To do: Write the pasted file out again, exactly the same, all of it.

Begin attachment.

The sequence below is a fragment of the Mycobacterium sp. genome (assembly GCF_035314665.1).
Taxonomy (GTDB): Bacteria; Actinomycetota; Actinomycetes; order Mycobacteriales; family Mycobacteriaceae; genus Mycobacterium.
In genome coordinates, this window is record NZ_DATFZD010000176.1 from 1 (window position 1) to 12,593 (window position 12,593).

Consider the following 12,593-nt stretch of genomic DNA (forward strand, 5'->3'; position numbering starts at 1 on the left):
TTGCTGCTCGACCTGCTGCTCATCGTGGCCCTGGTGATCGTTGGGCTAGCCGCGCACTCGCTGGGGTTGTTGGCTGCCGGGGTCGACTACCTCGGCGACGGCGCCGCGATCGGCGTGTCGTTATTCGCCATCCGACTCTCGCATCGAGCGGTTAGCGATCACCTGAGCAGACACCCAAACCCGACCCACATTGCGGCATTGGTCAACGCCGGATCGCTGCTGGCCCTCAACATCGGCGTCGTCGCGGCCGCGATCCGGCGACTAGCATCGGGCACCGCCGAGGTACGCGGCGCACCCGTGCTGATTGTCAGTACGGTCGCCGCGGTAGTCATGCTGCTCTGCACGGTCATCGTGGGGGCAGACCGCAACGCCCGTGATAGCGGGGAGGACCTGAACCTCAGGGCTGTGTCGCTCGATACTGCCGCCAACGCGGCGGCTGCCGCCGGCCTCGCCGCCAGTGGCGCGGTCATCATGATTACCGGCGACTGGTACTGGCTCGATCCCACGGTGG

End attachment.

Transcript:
The sequence below is a fragment of the Mycobacterium sp. genome (assembly GCF_035314665.1).
Taxonomy (GTDB): Bacteria; Actinomycetota; Actinomycetes; order Mycobacteriales; family Mycobacteriaceae; genus Mycobacterium.
In genome coordinates, this window is record NZ_DATFZD010000176.1 from 1 (window position 1) to 12,593 (window position 12,593).

Consider the following 12,593-nt stretch of genomic DNA (forward strand, 5'->3'; position numbering starts at 1 on the left):
TTGCTGCTCGACCTGCTGCTCATCGTGGCCCTGGTGATCGTTGGGCTAGCCGCGCACTCGCTGGGGTTGTTGGCTGCCGGGGTCGACTACCTCGGCGACGGCGCCGCGATCGGCGTGTCGTTATTCGCCATCCGACTCTCGCATCGAGCGGTTAGCGATCACCTGAGCAGACACCCAAACCCGACCCACATTGCGGCATTGGTCAACGCCGGATCGCTGCTGGCCCTCAACATCGGCGTCGTCGCGGCCGCGATCCGGCGACTAGCATCGGGCACCGCCGAGGTACGCGGCGCACCCGTGCTGATTGTCAGTACGGTCGCCGCGGTAGTCATGCTGCTCTGCACGGTCATCGTGGGGGCAGACCGCAACGCCCGTGATAGCGGGGAGGACCTGAACCTCAGGGCTGTGTCGCTCGATACTGCCGCCAACGCGGCGGCTGCCGCCGGCCTCGCCGCCAGTGGCGCGGTCATCATGATTACCGGCGACTGGTACTGGCTCGATCCCACGGTGG